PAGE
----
2013 journal article

Development of Visitor Identity through Study Abroad in Ghana

TOURISM GEOGRAPHIES, 15(3), 470–493.

By: K. Boone n, C. Kline*, L. Johnson*, L. Milburn* & K. Rieder n

co-author countries: United States of America 🇺🇸
author keywords: Visitor identity; study abroad; Ghana; race; heritage tourism; diaspora; African-American; cultural awareness
Source: Web Of Science
Added: August 6, 2018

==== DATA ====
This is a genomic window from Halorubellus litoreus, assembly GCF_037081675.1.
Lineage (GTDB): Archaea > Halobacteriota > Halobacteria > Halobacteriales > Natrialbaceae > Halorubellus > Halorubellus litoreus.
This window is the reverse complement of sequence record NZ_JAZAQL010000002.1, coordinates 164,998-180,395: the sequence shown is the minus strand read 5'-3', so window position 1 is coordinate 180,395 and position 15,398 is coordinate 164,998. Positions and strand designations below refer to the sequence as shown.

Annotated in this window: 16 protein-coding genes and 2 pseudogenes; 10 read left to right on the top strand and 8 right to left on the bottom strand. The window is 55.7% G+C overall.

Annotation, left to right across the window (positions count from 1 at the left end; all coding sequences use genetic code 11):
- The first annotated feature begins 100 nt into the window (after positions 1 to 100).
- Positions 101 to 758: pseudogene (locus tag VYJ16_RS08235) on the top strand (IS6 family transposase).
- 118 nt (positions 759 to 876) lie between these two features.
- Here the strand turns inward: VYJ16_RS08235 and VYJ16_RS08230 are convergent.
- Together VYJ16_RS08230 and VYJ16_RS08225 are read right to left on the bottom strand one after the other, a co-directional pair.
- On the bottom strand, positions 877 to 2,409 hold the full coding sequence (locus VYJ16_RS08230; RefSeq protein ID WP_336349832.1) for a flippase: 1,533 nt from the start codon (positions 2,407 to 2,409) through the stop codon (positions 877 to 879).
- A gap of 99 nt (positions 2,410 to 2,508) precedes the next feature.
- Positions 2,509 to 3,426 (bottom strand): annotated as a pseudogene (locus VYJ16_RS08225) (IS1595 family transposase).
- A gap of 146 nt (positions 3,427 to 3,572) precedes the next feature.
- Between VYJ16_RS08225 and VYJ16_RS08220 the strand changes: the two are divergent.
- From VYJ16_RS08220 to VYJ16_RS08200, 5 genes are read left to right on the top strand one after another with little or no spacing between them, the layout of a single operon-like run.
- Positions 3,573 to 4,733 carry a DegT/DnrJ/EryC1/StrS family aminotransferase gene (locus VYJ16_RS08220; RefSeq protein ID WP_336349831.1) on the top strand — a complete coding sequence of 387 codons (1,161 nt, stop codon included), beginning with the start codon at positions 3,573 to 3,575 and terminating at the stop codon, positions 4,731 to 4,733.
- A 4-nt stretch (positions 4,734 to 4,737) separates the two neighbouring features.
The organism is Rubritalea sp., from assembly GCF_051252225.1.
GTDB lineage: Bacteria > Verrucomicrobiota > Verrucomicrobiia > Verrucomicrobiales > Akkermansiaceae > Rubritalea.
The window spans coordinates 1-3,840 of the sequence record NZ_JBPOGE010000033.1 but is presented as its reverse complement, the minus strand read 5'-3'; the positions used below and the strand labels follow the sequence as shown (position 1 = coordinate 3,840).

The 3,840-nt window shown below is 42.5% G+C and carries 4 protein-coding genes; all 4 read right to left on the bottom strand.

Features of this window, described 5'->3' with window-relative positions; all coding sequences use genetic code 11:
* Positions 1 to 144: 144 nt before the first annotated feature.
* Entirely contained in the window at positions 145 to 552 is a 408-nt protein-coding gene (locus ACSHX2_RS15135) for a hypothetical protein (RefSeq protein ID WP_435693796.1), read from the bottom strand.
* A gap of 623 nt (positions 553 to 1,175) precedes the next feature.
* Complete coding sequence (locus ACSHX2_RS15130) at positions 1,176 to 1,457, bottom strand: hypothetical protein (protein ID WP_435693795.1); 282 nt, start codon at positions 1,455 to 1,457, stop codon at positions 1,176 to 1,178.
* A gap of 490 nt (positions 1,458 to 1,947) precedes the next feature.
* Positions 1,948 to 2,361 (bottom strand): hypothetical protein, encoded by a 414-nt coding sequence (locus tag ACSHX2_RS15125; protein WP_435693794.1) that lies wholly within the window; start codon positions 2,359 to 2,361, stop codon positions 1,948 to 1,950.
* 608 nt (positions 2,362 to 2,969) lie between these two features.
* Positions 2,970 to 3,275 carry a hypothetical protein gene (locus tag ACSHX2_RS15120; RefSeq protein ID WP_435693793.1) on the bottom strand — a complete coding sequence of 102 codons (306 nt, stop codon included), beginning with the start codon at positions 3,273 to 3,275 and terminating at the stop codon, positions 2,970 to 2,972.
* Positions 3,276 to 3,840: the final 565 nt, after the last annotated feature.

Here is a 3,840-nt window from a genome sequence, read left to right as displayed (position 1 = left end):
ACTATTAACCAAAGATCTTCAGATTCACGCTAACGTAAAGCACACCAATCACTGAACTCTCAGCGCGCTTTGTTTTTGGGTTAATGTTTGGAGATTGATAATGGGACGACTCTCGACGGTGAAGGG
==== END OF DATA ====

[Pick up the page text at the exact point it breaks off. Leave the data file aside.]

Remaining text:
Abstract During the summers of 2006–2009, groups of U.S. college students completed a cross-disciplinary study abroad experience in Ghana, West Africa, entitled ‘Landscapes in Ecotourism.’ Beyond topical issues of community landscape design and sustainable tourism development, broad themes were explored including (a) cultural awareness of Ghana and Africa, (b) the Trans-Atlantic Slave Trade (TAST), and (c) the concept of African Diaspora. This study sought to understand how the students’ sense of their own identity was impacted by being in Ghana, as a result of the activities undertaken in the study abroad course. Specifically, the students provided reflections on their ideas about race and heritage, their understanding of the TAST, and their perception of the African Diaspora. In most cases, the students noted an increased knowledge on these subjects through studying these topics in a Ghanaian spatial and cultural context. Additionally, they offered thoughtful reflection on issues of gender, race, class, and religion in Ghana, and while contrasting it with their own American experience, their own self-perception/self-identity was impacted through an expanded view of these constructs and how they play out in various socioeconomic and cultural contexts. The findings, particularly the distinct reflections of the African-American and Caucasian students, assist in understanding the interpretation of visitors’ internal responses to an international destination; in this case, a destination enshrined in a history of racial atrocities central to the nation's legacy has the potential to create tensions or transitions of identity in visitors as they situate their own lives in the sociohistorical context of their new surroundings.